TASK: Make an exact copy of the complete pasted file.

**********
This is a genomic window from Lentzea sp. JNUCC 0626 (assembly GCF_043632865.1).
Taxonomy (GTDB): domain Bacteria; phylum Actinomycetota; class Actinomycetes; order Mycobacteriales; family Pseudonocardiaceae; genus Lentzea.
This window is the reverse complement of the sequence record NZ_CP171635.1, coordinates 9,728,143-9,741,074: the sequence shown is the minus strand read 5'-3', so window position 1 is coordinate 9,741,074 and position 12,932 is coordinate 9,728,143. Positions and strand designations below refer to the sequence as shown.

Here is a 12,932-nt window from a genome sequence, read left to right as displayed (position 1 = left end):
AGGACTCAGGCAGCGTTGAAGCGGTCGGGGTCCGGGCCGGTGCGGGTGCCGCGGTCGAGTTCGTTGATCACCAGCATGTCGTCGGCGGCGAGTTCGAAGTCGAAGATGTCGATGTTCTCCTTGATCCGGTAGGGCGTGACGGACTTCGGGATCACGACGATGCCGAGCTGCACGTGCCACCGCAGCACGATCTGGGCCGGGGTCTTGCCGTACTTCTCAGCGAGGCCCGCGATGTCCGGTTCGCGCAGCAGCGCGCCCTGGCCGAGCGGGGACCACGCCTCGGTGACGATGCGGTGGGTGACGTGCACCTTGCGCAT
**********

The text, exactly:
This is a genomic window from Lentzea sp. JNUCC 0626 (assembly GCF_043632865.1).
Taxonomy (GTDB): domain Bacteria; phylum Actinomycetota; class Actinomycetes; order Mycobacteriales; family Pseudonocardiaceae; genus Lentzea.
This window is the reverse complement of the sequence record NZ_CP171635.1, coordinates 9,728,143-9,741,074: the sequence shown is the minus strand read 5'-3', so window position 1 is coordinate 9,741,074 and position 12,932 is coordinate 9,728,143. Positions and strand designations below refer to the sequence as shown.

Here is a 12,932-nt window from a genome sequence, read left to right as displayed (position 1 = left end):
AGGACTCAGGCAGCGTTGAAGCGGTCGGGGTCCGGGCCGGTGCGGGTGCCGCGGTCGAGTTCGTTGATCACCAGCATGTCGTCGGCGGCGAGTTCGAAGTCGAAGATGTCGATGTTCTCCTTGATCCGGTAGGGCGTGACGGACTTCGGGATCACGACGATGCCGAGCTGCACGTGCCACCGCAGCACGATCTGGGCCGGGGTCTTGCCGTACTTCTCAGCGAGGCCCGCGATGTCCGGTTCGCGCAGCAGCGCGCCCTGGCCGAGCGGGGACCACGCCTCGGTGACGATGCGGTGGGTGACGTGCACCTTGCGCAT